This lens is a Nikon lens that is suitable for a cropped sensor camera (DX). The AF-S, AF means Auto focusing, and the S mean silent wave motor, meaning the lens has an autofocus motor built into the actual lens. The 18-135 is the zoom length of the lens. The smaller the number (18 end) is a more wide angle (suitable for landscapes etc) and the 135 end is the zoom end (suitable for zooming to make a distant subject appear closer). The 1:3.5 -5.6 is the aperture details of the lens. The aperture is the size of the opening in the lens that allows light to pass through it to the camera sensor, and thus take your photo. This particular lens offers 3.5 at the 18mm end of the zoom, and 5.6 at the 135mm end of the zoom length, as a maximum aperture.
To see more about aperture and what it is/does, look here.
The ED is the type of glass used in the lens. ED stands for Extra-Low Dispersion. Thus the glass in this lens is manufactured to reduce refraction and eliminate colour fringing (where the edge of something in the photo appears to have a coloured fringe that it shouldn’t have).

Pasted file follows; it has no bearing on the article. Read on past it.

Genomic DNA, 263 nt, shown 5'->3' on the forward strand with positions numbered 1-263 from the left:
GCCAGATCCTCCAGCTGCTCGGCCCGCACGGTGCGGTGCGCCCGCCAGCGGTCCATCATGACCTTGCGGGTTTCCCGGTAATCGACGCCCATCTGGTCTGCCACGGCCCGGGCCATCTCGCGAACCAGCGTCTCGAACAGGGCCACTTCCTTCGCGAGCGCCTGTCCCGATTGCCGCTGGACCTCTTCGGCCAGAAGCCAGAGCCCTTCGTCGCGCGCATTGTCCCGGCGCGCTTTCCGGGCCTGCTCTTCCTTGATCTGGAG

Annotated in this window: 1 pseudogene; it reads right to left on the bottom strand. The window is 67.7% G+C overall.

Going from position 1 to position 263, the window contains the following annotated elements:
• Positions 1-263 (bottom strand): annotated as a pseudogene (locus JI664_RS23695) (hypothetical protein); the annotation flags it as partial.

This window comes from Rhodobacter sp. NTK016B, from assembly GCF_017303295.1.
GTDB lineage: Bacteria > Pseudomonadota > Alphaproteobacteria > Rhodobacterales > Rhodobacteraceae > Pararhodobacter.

This lens is classed as a consumer, or kit lens.
Nikon ED AF-S Nikkor 17-35mm 1:2.8D
This lens has some of the same nomenclature as the above one. Though there are some differences. Note that it doesn’t have a DX, which means this lens is suitable for not only cropped sensor camera’s but also for full frame sensor cameras. Note that it has 1:2.8D meaning that right through its zoom range from 17mm to 35mm it can achieve an aperture of 2.8.
This lens is classed as a professional level lens. As it is a Nikon lens it has a gold ring around the lens barrel.